How to Avoid Carbon Monoxide Poisoning?


Carbon monoxide is a noxious gas that gets produced when fuels such as gas, oil, coal or wood don't burn fully. Carbon monoxide binds the oxygen in your blood and can cause flu-like symptoms in the case of mild exposure and death when the exposure is severe. 

High exposure to carbon monoxide can cause death within minutes, however even low exposure shouldn't be ignored. If you suspect that you have been exposed to carbon monoxide, you should immediately go to the Accident and Emergency department, where a blood test will determine the level of carbon monoxide you've been exposed to. You may need to be given oxygen to normalise the oxygen levels in your blood, something that just "going out into the fresh air" will not do on its own.

The most important way to prevent carbon monoxide poisoning is making sure that all your gas appliances are checked regularly. We carry out regular gas safety checks in all our tenants' homes. We will tell you in advance when the tests are planned so be sure to let our gas technician in to perform these tests - this is for your and your family's safety.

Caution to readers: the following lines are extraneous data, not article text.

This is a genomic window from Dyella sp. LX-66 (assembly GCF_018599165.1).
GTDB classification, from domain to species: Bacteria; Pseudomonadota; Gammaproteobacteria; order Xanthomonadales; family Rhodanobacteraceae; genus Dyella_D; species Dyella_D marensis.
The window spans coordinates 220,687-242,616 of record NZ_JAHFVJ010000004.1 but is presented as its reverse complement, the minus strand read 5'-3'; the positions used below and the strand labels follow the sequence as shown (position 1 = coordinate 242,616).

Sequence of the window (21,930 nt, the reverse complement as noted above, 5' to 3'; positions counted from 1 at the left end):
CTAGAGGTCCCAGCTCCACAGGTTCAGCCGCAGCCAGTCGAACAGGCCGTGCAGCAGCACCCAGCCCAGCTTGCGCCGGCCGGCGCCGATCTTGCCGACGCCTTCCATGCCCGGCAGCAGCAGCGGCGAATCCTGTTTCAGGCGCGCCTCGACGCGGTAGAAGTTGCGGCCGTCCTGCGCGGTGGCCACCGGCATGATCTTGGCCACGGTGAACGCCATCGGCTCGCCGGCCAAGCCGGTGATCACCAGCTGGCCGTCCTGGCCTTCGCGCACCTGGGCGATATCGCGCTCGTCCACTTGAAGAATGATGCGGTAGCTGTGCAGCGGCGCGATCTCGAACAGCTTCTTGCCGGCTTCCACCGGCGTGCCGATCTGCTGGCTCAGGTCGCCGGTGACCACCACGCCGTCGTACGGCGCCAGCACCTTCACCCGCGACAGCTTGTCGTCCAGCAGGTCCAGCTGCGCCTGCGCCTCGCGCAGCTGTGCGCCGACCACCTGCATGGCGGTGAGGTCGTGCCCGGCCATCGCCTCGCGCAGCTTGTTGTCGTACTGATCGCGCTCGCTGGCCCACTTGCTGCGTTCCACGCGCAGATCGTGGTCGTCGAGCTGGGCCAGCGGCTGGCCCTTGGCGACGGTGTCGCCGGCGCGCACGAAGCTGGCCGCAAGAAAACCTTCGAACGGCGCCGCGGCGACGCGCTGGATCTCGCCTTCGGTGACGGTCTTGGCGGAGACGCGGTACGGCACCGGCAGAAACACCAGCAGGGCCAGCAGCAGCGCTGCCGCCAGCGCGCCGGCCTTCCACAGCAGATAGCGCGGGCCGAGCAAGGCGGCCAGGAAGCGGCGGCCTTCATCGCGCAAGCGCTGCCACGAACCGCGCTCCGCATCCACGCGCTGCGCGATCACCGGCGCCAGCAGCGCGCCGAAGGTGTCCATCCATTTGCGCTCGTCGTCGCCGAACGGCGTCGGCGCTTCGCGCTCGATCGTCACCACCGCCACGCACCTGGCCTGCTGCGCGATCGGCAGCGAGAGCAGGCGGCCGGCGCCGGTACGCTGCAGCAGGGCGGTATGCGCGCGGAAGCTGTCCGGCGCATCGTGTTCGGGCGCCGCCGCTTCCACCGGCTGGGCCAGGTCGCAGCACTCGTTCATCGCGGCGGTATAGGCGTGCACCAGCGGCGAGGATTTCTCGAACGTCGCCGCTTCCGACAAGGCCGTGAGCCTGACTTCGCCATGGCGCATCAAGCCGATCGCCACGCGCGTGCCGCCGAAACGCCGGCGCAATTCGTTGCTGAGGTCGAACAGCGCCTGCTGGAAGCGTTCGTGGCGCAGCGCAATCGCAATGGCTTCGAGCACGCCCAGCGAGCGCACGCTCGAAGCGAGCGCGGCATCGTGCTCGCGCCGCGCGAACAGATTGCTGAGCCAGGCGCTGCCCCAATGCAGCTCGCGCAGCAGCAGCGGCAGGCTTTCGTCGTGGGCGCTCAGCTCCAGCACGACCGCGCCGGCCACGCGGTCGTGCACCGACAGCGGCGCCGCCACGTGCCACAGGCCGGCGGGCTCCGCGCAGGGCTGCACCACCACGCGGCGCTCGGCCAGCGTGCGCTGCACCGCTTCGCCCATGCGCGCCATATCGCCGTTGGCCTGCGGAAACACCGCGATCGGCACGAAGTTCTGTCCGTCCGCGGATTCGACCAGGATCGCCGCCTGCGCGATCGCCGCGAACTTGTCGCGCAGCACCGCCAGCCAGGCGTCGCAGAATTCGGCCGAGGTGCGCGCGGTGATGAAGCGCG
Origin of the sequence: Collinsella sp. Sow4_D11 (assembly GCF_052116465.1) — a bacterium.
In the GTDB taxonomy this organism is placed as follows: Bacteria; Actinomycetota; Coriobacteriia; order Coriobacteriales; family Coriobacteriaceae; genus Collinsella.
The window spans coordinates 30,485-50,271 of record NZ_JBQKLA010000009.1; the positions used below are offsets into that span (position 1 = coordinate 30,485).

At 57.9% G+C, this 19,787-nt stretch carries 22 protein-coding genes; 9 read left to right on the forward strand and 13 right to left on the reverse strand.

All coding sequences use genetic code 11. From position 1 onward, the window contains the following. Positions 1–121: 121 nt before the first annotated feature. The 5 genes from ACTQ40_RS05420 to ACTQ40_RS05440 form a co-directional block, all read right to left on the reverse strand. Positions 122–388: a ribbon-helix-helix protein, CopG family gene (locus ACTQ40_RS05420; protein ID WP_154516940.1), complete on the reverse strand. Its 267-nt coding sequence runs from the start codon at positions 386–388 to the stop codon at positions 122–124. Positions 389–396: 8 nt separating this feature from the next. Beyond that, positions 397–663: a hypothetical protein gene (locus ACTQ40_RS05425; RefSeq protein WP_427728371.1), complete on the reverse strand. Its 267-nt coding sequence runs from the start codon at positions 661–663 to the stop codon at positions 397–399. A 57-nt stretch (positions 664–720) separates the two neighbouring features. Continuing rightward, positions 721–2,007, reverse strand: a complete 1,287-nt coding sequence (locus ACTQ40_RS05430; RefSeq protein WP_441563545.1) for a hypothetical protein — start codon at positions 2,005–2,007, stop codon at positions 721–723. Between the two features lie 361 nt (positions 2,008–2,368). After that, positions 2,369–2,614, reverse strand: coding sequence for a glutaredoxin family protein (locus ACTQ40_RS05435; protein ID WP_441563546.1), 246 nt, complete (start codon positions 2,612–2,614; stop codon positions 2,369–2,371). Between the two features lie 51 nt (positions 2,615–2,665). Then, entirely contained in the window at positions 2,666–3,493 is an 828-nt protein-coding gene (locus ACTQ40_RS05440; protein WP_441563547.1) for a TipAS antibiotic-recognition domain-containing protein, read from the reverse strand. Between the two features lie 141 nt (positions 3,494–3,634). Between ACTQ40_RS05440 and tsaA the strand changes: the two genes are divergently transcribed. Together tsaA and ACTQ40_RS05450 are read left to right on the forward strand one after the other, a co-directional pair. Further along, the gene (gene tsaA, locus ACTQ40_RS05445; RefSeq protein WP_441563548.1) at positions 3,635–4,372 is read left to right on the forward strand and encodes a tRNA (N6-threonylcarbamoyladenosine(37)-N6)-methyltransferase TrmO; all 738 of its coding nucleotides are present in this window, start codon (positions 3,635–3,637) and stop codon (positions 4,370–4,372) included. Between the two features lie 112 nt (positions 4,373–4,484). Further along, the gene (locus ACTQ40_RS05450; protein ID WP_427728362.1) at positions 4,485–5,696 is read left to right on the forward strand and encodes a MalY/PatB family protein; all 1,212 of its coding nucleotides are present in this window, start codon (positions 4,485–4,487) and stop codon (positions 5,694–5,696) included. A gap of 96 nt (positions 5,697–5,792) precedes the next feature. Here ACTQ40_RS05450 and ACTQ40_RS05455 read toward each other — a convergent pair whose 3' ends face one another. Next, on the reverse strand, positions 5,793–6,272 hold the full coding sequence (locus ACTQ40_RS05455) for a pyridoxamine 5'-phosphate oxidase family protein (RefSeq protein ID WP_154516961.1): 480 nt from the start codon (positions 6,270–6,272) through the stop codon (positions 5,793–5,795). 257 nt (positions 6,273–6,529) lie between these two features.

Also, if you think that you are overdue a gas safety check, please contact us.

Another important way to keep your family safe from carbon monoxide poisoning is to install a carbon monoxide detector (pictured). At Origin we install carbon monoxide sensors whenever we install an new gas boiler. Also, homes that have been built within the last two years, have also been equipped with carbon monoxide detectors. 

However, if you have an older boiler or live in a flat that is older than two years, you need to install your own carbon monoxide detector. They are available in DIY shops and don't cost much. Ideally, you should have one in the kitchen if you have a gas cooker. You may want to install another one in your bedroom or children's bedroom.  


What to do if you suspect a carbon monoxide leak?

*If your carbon monoxide alarm sounds or you suspect a leak you should:

  • stop using all appliances, switch them off, and open doors and windows to ventilate the property,
  • evacuate the property immediately – stay calm and avoid raising your heart rate,
  • call the gas emergency number on 0800 111 999 to report the incident,or the Health and Safety Executive (HSE) Gas Safety Advice Line on 0800 300 363,
  • don't go back into the property – wait for advice from the emergency services,
  • seek immediate medical help – you may not realise you've been affected by the carbon monoxide, and going outside into fresh air won't treat any exposure by itself.

*(source: NHS Choices)